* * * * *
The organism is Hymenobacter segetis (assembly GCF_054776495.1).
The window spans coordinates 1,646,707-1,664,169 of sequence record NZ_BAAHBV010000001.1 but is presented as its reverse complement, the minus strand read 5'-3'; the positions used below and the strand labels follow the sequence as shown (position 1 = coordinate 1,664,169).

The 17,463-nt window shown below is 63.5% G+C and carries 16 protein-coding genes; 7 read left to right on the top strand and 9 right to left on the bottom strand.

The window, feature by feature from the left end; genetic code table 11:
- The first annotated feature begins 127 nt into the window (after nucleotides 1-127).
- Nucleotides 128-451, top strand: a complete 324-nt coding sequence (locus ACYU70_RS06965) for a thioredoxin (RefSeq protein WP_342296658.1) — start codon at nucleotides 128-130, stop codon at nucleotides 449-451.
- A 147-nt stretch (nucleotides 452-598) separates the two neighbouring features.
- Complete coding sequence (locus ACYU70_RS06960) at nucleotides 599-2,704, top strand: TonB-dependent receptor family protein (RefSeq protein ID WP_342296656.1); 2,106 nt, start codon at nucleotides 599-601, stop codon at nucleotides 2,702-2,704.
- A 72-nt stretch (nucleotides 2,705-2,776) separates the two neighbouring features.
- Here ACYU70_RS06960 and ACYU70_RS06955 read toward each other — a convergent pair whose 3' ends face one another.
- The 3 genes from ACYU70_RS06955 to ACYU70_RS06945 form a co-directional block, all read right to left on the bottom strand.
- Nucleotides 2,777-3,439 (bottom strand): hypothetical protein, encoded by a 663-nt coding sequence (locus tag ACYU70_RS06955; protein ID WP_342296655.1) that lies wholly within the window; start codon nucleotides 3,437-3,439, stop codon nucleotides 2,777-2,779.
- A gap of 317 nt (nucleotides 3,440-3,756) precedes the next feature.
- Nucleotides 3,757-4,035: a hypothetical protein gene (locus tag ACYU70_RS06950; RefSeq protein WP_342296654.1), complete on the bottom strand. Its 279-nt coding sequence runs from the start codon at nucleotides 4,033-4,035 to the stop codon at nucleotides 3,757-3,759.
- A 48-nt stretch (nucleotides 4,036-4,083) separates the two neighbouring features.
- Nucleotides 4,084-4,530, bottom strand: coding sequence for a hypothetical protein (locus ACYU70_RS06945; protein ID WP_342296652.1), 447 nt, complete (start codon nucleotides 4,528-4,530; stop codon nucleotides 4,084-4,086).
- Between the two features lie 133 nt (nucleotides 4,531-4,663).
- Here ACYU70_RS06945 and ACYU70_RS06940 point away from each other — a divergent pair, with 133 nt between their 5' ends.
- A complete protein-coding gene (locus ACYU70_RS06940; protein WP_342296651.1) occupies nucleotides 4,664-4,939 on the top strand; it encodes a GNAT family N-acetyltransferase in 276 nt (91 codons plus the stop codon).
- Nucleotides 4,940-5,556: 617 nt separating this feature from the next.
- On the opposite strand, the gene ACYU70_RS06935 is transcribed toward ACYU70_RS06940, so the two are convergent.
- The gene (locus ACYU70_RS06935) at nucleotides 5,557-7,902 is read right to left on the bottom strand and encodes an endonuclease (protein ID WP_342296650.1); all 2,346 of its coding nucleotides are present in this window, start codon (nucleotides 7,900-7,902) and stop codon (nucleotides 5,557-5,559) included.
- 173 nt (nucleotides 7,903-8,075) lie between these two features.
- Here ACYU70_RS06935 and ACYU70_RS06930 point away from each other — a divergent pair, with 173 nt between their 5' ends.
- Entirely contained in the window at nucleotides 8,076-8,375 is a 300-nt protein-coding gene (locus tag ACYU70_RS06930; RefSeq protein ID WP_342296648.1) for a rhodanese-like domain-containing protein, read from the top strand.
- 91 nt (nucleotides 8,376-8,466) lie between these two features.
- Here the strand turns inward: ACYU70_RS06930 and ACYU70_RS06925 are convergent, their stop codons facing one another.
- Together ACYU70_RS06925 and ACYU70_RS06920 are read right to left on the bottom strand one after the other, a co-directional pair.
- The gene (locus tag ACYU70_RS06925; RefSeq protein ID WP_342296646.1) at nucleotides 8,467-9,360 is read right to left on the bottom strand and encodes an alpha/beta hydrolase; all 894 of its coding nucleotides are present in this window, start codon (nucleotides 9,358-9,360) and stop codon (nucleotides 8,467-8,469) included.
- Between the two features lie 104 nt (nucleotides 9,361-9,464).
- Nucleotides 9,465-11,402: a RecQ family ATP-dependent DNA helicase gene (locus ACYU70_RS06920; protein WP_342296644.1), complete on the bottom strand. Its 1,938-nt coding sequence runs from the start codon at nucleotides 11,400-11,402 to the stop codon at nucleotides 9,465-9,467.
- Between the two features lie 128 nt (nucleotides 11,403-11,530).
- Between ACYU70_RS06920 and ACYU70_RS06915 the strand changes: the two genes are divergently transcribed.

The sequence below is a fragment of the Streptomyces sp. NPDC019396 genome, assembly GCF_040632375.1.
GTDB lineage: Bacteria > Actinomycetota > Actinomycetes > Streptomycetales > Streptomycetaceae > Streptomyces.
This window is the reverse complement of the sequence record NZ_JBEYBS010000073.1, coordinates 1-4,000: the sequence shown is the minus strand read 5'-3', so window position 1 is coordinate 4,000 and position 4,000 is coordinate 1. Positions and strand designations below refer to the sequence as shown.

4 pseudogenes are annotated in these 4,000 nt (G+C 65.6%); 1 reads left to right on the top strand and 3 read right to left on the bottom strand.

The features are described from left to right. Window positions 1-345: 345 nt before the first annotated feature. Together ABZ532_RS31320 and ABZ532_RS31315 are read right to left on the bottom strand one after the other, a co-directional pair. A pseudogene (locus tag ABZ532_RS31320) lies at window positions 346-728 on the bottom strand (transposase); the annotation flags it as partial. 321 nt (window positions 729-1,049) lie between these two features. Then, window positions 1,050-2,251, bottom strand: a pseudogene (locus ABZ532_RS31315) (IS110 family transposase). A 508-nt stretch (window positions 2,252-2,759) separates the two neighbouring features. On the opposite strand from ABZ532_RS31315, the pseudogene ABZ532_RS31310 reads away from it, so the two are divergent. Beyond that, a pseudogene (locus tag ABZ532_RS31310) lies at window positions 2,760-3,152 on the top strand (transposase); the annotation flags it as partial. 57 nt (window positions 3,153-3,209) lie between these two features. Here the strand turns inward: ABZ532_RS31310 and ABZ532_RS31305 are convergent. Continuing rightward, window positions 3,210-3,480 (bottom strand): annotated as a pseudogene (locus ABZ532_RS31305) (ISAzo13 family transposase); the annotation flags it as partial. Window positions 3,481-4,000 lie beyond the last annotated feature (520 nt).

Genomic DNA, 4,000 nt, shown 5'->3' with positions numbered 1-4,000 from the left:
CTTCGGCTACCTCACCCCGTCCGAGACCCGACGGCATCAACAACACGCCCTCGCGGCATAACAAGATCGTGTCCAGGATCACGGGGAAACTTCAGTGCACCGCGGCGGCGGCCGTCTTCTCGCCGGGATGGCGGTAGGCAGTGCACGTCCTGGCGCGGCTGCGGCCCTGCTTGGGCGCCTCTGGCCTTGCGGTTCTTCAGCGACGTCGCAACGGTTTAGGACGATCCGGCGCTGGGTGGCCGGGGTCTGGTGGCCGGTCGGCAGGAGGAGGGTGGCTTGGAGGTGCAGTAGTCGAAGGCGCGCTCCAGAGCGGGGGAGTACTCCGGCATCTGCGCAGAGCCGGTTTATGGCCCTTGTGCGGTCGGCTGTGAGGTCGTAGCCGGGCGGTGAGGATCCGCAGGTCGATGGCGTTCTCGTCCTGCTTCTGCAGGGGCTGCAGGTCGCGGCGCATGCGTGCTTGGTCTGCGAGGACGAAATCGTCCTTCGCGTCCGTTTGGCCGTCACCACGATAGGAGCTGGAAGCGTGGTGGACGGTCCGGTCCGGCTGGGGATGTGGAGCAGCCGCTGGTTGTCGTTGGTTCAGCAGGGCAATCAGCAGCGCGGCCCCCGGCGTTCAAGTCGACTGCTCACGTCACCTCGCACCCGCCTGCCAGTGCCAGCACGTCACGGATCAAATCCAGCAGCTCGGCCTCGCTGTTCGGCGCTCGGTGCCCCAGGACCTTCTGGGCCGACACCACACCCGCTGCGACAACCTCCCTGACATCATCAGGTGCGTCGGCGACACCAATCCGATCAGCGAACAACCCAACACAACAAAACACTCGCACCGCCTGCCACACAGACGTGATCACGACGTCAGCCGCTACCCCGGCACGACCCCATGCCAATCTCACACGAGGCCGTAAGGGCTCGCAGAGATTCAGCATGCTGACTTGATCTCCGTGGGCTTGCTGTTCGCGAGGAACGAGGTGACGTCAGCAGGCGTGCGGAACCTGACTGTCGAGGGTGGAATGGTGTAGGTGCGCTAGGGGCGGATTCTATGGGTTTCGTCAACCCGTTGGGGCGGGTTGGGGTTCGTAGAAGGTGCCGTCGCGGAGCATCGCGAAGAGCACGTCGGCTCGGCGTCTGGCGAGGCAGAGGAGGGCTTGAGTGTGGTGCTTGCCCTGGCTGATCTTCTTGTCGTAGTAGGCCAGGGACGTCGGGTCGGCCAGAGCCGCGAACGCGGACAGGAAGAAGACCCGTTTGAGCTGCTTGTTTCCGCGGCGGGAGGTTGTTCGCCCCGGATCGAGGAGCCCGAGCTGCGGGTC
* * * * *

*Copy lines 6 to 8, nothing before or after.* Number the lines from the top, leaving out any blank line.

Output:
- Nucleotides 128-451, top strand: a complete 324-nt coding sequence (locus ACYU70_RS06965) for a thioredoxin (RefSeq protein WP_342296658.1) — start codon at nucleotides 128-130, stop codon at nucleotides 449-451.
- A 147-nt stretch (nucleotides 452-598) separates the two neighbouring features.
- Complete coding sequence (locus ACYU70_RS06960) at nucleotides 599-2,704, top strand: TonB-dependent receptor family protein (RefSeq protein ID WP_342296656.1); 2,106 nt, start codon at nucleotides 599-601, stop codon at nucleotides 2,702-2,704.